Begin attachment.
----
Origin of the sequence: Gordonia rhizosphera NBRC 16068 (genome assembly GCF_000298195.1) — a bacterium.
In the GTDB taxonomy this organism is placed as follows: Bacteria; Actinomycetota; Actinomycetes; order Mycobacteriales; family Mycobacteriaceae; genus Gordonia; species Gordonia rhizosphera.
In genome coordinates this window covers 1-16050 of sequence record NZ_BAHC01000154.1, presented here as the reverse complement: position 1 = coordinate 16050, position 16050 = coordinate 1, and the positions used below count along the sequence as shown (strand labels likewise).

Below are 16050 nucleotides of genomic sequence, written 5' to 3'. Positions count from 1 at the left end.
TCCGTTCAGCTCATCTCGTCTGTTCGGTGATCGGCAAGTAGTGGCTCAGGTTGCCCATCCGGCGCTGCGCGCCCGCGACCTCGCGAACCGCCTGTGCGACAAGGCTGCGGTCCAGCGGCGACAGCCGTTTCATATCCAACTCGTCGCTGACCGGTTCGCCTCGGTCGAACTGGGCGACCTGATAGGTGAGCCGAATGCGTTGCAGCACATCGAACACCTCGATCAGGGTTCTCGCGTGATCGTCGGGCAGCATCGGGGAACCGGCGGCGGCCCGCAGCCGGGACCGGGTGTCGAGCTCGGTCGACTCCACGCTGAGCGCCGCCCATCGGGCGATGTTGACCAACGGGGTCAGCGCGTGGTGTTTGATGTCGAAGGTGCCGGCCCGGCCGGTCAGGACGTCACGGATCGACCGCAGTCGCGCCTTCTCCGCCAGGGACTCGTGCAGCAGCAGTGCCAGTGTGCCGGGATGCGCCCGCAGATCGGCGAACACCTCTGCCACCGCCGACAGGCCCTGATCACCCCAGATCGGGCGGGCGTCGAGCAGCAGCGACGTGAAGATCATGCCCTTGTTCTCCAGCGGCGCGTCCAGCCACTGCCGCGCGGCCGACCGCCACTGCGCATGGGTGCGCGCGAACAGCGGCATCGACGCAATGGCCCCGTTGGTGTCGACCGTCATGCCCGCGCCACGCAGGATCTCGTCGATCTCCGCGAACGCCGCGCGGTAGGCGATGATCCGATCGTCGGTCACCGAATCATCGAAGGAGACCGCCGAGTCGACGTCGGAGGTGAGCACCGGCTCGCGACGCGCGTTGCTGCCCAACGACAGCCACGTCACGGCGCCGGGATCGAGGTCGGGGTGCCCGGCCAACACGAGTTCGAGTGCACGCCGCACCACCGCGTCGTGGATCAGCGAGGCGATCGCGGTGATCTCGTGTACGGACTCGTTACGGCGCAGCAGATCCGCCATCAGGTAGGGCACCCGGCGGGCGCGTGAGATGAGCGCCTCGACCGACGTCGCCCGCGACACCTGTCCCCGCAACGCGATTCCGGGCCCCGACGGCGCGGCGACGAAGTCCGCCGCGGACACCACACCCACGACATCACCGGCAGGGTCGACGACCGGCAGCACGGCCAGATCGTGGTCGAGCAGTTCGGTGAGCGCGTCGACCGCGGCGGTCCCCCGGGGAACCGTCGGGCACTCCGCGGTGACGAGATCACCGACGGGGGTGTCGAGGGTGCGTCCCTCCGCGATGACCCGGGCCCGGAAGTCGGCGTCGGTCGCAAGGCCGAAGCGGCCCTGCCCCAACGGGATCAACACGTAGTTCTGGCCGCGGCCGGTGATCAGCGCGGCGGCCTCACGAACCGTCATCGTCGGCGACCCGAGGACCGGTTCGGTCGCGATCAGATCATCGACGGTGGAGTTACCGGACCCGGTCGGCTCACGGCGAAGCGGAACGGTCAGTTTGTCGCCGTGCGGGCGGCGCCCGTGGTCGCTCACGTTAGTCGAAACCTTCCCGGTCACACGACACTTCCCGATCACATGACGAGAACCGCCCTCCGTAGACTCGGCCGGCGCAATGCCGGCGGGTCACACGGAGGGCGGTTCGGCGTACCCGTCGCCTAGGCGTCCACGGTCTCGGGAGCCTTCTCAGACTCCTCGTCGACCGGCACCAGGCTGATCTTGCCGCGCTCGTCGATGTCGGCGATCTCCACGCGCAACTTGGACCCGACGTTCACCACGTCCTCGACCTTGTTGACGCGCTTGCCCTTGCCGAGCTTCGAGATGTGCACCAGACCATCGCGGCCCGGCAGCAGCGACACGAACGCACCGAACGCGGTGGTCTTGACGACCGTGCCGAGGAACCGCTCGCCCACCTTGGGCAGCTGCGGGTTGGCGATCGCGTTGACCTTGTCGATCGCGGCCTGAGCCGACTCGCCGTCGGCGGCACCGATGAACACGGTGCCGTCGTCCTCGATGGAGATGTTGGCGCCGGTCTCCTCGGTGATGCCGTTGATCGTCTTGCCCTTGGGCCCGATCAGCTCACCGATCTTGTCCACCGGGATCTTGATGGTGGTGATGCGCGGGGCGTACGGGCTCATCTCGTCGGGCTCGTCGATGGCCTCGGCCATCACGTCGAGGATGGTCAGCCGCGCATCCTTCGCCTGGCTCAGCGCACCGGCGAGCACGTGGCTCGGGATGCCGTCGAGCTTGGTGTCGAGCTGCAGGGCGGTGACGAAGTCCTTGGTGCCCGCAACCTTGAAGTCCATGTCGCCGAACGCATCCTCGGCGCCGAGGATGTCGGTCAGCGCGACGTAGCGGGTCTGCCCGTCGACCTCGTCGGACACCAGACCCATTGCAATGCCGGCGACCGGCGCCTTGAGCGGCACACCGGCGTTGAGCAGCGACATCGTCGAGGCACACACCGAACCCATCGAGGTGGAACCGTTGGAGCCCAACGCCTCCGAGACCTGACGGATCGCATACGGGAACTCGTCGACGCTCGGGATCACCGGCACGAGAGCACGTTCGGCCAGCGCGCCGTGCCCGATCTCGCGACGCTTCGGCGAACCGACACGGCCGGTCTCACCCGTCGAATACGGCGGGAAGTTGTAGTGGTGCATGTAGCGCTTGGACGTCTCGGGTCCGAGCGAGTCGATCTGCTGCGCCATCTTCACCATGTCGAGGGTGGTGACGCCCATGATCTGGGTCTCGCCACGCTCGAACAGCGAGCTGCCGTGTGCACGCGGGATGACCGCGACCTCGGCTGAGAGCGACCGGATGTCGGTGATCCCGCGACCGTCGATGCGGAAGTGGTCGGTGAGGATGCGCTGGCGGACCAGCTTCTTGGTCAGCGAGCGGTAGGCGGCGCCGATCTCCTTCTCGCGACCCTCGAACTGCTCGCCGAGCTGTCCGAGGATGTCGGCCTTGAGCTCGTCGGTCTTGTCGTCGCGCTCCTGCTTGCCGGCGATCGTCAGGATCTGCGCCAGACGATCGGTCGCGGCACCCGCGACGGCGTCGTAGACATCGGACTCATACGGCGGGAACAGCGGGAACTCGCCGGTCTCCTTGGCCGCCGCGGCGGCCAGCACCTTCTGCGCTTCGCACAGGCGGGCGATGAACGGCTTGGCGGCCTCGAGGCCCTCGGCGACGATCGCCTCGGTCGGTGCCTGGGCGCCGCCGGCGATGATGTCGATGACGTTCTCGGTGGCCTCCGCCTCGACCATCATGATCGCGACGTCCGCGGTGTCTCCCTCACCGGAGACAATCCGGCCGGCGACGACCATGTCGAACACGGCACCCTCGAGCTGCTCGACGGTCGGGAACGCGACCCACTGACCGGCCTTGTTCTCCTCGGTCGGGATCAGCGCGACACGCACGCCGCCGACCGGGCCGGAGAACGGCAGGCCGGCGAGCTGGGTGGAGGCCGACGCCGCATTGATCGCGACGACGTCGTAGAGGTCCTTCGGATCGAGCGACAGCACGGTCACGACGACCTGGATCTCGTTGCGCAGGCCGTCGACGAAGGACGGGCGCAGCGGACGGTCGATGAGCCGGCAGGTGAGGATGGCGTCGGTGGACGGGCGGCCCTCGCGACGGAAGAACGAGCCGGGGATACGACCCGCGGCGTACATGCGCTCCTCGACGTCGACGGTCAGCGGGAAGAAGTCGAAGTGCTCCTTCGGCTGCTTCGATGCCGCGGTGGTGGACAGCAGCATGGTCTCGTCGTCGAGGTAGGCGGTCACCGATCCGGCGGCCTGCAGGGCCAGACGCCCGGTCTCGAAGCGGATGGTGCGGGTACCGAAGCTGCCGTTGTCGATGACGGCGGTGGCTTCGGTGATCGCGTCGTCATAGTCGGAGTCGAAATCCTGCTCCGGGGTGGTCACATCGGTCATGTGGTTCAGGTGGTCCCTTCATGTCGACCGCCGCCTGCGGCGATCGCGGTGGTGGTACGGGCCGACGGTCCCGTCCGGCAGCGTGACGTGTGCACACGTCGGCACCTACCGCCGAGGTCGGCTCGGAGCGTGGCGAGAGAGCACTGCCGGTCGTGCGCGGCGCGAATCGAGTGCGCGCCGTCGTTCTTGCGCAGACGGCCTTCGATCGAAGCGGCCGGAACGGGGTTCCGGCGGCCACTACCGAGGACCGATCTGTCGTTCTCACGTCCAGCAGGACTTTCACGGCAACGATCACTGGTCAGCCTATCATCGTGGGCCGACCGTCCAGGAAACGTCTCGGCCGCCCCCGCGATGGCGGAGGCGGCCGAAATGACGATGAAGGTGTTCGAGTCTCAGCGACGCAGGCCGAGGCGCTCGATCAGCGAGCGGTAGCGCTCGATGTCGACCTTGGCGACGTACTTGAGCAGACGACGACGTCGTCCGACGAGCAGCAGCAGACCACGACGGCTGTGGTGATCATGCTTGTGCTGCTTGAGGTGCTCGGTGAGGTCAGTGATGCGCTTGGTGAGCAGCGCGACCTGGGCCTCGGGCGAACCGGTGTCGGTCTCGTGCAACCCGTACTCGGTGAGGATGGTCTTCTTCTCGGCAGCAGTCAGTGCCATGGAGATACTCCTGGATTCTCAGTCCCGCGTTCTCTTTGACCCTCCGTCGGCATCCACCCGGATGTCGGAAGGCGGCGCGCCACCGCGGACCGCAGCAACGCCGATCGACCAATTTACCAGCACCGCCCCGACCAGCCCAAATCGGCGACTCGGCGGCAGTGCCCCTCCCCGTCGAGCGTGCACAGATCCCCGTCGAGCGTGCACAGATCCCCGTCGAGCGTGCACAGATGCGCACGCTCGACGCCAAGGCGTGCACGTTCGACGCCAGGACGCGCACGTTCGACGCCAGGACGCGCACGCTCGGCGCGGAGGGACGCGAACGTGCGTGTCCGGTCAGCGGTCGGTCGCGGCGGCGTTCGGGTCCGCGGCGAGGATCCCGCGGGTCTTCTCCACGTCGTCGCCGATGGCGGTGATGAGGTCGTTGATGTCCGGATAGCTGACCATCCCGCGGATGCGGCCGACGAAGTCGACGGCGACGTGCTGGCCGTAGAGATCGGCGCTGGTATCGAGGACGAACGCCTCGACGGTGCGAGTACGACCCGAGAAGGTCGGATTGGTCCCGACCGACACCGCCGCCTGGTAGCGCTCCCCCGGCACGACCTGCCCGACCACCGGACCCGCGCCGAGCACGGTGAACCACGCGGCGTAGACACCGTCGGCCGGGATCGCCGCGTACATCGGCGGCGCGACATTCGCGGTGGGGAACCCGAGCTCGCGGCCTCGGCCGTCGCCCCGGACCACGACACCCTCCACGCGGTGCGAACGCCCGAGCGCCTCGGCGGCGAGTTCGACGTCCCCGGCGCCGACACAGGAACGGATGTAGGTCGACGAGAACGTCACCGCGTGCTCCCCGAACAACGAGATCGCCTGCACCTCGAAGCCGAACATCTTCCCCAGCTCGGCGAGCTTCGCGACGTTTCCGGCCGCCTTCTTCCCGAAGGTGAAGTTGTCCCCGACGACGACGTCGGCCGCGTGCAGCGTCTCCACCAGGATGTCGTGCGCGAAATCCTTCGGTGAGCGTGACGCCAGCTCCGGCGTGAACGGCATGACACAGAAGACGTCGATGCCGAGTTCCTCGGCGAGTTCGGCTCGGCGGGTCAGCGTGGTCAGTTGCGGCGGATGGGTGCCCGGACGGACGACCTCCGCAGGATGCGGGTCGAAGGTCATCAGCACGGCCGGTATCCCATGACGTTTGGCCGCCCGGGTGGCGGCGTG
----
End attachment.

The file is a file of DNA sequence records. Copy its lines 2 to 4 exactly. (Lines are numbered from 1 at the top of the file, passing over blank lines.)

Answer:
In the GTDB taxonomy this organism is placed as follows: Bacteria; Actinomycetota; Actinomycetes; order Mycobacteriales; family Mycobacteriaceae; genus Gordonia; species Gordonia rhizosphera.
In genome coordinates this window covers 1-16050 of sequence record NZ_BAHC01000154.1, presented here as the reverse complement: position 1 = coordinate 16050, position 16050 = coordinate 1, and the positions used below count along the sequence as shown (strand labels likewise).

Below are 16050 nucleotides of genomic sequence, written 5' to 3'. Positions count from 1 at the left end.